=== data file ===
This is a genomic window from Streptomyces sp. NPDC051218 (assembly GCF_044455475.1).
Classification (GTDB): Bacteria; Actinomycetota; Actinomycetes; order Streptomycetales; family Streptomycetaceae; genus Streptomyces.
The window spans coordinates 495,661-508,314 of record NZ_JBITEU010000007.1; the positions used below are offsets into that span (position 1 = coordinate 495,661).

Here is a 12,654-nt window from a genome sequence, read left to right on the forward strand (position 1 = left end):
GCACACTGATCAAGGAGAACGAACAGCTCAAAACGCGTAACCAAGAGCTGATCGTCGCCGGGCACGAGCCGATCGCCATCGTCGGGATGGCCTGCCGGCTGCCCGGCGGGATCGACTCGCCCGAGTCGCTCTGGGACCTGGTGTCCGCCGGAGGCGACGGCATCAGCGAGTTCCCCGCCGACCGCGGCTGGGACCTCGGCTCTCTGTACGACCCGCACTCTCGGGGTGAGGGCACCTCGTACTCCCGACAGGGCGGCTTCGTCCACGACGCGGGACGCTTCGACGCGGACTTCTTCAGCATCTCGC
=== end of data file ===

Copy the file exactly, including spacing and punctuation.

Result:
This is a genomic window from Streptomyces sp. NPDC051218 (assembly GCF_044455475.1).
Classification (GTDB): Bacteria; Actinomycetota; Actinomycetes; order Streptomycetales; family Streptomycetaceae; genus Streptomyces.
The window spans coordinates 495,661-508,314 of record NZ_JBITEU010000007.1; the positions used below are offsets into that span (position 1 = coordinate 495,661).

Here is a 12,654-nt window from a genome sequence, read left to right on the forward strand (position 1 = left end):
GCACACTGATCAAGGAGAACGAACAGCTCAAAACGCGTAACCAAGAGCTGATCGTCGCCGGGCACGAGCCGATCGCCATCGTCGGGATGGCCTGCCGGCTGCCCGGCGGGATCGACTCGCCCGAGTCGCTCTGGGACCTGGTGTCCGCCGGAGGCGACGGCATCAGCGAGTTCCCCGCCGACCGCGGCTGGGACCTCGGCTCTCTGTACGACCCGCACTCTCGGGGTGAGGGCACCTCGTACTCCCGACAGGGCGGCTTCGTCCACGACGCGGGACGCTTCGACGCGGACTTCTTCAGCATCTCGC